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Tuning up new strings

Discussion in 'Strings [DB]' started by Easy Rider, Mar 2, 2004.

  1. Ok, this might be a strange question, which probably makes me look stupid, but here goes...

    How tight should double bass strings be?
    Today I finally put on a new set of strings, after having broken the D and G by tuning them too high.
    So, I used the same principle I used for years on bass guitars, put on the string and when the angles over the bridge and nut start to get 'tight' or 'sharp', which means the string tension is getting there, the first note you reach (e.g. the G on the G sting) that has good volume and sustain is it.
    Now, I've done this on all four strings, and the D and G sound great, but when I tightened the E and A about as much as the D and G they're just flopping about.
    Now, do I need to tune up the E and A more? Or does my bass just sound shabby? OR is the difference in tension between the E/A and the D/G supposed to be that big?
    I hope this sounds familiar or at least makes some sense to anyone, because I don't want to break any more strings or snap off the neck.
    I don't know any people that know about double basses, Talkbass is all I got, so... help?
    Many thanks ahead!

  2. JJBluegrasser

    JJBluegrasser Wannabe Snazzy Dresser

    Apr 17, 2003
    USA, Raleigh, NC
    You should just get a tuner. Or a tuning fork. Or pick up the phone and tune the A to the dial tone (I think that's A440).

    Every type of string is going to have different tensions, and that's on purpose. If it's tuned to the correct note, then the tension should be right.

  3. Chasarms

    Chasarms Casual Observer

    May 24, 2001
    Saint Louis, MO USA
    Are the strings tuned in proper intervals of 4ths? If so you probably have it correct.

    On some basses, the lower strings can be floppy. Do they rattle on the board?
  4. I have a tuner, and I tuned it with that tuner. All the strings are tuned to pitch.

    No, the E and A don't rattle against the board.

    The D and G feel and sound good, but the E and A feel and sound (if you can call it sound, especially the E doesn't produce much sound at all) like they're tuned too low... but I don't know for sure.
    Well, it could also just mean that the bass is crappy. Kinda figures, it's an inexpensive ply bass.

    Any ideas?

  5. tsolo


    Aug 24, 2002
    Ft. Worth
    My guess is that they are tuned right and they're probably louder than you think.
  6. Chasarms

    Chasarms Casual Observer

    May 24, 2001
    Saint Louis, MO USA
    True. It is difficult to hear the output of a DB from the position of the player. This is especially true in the lower frequencies.

    It may also be the type of strings that you are using or the tension the strings are creating isn't well-suited for that particular bass. Other factors such as string height, tailgut, soundpost placement and almost anything else associated with setup can have a role in the bass's output.

    Lastly, but most importantly, you'd be surprised at how much technique comes into play when it comes to getting a nice, loud and articulate pizz sound out of a DB.
  7. Hm, yes, I noticed you can't hear your own sound very well.
    I'll have my brother have a go tomorrow and listen for myself.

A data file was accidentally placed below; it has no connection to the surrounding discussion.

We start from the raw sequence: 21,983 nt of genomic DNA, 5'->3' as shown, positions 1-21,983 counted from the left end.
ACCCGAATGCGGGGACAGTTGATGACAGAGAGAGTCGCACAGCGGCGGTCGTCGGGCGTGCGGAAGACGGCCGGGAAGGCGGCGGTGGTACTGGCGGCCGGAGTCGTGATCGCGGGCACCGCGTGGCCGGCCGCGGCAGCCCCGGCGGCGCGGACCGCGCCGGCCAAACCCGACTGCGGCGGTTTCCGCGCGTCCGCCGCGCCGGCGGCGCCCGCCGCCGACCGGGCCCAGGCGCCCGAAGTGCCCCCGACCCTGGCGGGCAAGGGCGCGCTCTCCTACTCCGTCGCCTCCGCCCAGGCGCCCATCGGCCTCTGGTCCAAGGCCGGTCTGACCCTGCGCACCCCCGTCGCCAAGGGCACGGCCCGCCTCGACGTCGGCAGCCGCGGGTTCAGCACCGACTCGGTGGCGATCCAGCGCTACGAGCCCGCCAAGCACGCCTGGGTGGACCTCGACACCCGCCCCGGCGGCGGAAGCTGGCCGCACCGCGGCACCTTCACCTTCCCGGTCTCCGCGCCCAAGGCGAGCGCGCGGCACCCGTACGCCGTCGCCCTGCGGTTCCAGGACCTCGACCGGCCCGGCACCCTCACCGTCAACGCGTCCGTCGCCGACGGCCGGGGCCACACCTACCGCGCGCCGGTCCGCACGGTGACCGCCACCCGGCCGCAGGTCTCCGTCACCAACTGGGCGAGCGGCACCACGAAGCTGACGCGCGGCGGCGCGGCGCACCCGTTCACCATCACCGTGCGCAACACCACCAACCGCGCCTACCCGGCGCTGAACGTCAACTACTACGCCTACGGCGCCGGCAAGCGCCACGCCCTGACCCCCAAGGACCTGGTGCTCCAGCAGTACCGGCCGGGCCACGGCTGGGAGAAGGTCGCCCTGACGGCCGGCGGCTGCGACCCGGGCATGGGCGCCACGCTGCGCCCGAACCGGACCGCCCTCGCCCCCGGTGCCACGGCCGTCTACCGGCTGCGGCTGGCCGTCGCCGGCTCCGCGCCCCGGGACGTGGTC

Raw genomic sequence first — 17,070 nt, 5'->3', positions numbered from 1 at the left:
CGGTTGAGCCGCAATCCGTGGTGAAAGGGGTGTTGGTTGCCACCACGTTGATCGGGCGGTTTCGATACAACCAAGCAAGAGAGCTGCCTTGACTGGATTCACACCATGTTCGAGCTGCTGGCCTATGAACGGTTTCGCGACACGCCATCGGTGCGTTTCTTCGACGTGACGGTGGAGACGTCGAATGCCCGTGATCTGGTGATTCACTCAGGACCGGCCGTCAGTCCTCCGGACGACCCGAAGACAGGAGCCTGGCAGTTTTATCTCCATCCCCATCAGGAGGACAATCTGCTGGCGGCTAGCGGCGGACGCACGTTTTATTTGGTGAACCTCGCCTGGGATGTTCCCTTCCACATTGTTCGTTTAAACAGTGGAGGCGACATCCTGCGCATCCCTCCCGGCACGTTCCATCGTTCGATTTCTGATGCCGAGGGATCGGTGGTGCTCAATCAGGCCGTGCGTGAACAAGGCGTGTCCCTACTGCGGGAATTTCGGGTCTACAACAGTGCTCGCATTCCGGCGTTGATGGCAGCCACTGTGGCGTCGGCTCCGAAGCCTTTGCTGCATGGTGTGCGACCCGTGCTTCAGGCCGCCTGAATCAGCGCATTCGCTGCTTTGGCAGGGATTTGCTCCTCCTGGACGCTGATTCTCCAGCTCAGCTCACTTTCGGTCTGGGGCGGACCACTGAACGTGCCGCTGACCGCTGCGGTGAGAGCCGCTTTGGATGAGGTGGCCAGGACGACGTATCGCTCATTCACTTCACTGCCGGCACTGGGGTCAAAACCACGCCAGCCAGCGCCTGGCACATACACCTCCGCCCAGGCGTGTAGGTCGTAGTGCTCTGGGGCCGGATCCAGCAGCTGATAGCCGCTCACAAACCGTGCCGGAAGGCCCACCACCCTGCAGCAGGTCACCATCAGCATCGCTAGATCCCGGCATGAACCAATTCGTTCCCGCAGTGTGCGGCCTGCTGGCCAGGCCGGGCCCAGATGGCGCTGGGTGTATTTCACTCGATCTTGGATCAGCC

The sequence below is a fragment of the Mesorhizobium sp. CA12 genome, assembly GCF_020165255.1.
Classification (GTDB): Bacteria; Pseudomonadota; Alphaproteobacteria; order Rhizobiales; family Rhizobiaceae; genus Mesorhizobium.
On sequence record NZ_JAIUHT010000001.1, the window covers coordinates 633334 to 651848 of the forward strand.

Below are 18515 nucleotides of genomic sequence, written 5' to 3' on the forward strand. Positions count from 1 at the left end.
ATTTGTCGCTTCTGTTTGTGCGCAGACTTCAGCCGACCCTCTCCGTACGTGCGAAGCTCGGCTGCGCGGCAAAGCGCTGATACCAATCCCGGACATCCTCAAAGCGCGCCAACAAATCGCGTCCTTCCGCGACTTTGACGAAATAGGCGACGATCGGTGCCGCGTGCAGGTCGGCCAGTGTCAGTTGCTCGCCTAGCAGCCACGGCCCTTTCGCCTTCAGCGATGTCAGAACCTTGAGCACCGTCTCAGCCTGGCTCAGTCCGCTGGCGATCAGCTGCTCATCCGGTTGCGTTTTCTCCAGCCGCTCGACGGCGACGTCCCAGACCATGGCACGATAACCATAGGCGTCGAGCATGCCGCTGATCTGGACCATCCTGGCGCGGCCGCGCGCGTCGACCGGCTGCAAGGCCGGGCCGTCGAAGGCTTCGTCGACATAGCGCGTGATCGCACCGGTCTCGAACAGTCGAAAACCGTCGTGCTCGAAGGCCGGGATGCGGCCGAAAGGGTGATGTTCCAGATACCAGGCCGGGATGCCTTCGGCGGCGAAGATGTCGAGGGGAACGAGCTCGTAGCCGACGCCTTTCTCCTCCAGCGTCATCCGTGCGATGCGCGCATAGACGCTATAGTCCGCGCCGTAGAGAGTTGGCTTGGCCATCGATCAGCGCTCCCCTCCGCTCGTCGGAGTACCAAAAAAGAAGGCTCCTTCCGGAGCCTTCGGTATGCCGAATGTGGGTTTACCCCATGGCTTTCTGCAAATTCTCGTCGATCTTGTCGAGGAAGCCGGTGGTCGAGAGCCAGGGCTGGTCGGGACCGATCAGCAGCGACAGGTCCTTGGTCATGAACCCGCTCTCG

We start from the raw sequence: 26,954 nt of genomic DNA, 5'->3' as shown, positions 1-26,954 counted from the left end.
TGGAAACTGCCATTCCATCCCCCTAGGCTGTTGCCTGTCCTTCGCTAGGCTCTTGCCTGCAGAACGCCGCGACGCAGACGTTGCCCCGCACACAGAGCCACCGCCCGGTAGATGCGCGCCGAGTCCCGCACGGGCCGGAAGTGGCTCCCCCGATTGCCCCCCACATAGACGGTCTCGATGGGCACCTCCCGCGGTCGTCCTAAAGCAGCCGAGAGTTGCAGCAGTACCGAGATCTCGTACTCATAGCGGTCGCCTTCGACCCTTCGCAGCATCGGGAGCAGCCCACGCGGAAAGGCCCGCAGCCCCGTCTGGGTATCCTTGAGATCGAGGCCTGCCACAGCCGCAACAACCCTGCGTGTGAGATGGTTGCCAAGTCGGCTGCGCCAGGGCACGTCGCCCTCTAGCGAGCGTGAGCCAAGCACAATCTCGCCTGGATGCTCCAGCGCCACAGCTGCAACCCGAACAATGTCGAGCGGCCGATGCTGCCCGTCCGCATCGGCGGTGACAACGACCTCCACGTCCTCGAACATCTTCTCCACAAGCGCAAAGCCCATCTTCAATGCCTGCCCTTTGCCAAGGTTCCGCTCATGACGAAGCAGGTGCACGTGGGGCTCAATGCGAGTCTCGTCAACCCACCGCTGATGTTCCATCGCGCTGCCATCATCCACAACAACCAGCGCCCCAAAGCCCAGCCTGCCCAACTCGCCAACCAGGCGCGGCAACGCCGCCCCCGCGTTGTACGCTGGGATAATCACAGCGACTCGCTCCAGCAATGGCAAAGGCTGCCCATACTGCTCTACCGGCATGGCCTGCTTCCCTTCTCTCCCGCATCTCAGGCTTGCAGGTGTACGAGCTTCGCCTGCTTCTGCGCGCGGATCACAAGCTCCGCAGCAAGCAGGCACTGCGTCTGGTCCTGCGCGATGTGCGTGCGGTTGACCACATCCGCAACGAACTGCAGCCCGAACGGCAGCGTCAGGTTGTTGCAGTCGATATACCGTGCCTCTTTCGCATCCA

And it's also true that these aren't the best strings. Not absolutely and not relative to the bass. Thick, high tension strings are what my bass needs. I had a hunch in that direction and now I'm pretty much sure. I was thinking about Superflexibles, until I noticed the price. Well, Spirocore mittels were actually what I wanted, but my wallet knocked me unconsious before I did anything stupid. So I'll have to make do with these for now.

    The action is pretty damned high, doesn't that usually cater for more volume?
    I'll do some searching on how the other variables relate to the sound.

    Thanks for the help everybody!

  8. tsolo


    Aug 24, 2002
    Ft. Worth
    When I practice, I face a corner in the kitchen. I can hear every string and how sloppy I am.
  9. mje


    Aug 1, 2002
    Southeast Michigan
    I like doing that- it's amazing how much louder the bass sounds a few feet in front of you.
  10. Well, you guys were right, the strings are a lot louder than I thought.
    I tried facing a corner (sort of anyway) and heard a lot more of what I was doing.
    But most importantly I tried some different right hand technique, making the pluck more aggressive, more 'funky' if you will, and the E and A (especially the latter) came alive.

    And I have to say...

    I LOVE this instrument! :D
    The whole thing shakes and growls... it's the voice of the bass gods themselves.
    Very much a spiritual experience, if you ask me.
    Haven't had so much fun in a long time!

  11. God...i'm glad that's over!
    Welcome to the Double Bass EZ...And these questions don't make you appear stupid...we've all been there.
    I was just kinda lurking on this thread just to see how everyone handled it.
    You guys are just great!
    EZ...do try to spend alot of quality time on our Newbie Links.
    And Chas, my dial tone is an F.....
  12. Chasarms

    Chasarms Casual Observer

    May 24, 2001
    Saint Louis, MO USA

    JJ had the phone idea. I am more inclined to go with the resonant hum of my furnace or perhaps a half-full stem piece from the china cabinet. :)
  13. So sorry JJ, for giving the credit for the brilliant dial tone idea to Chas. I'll make it up to ya!!

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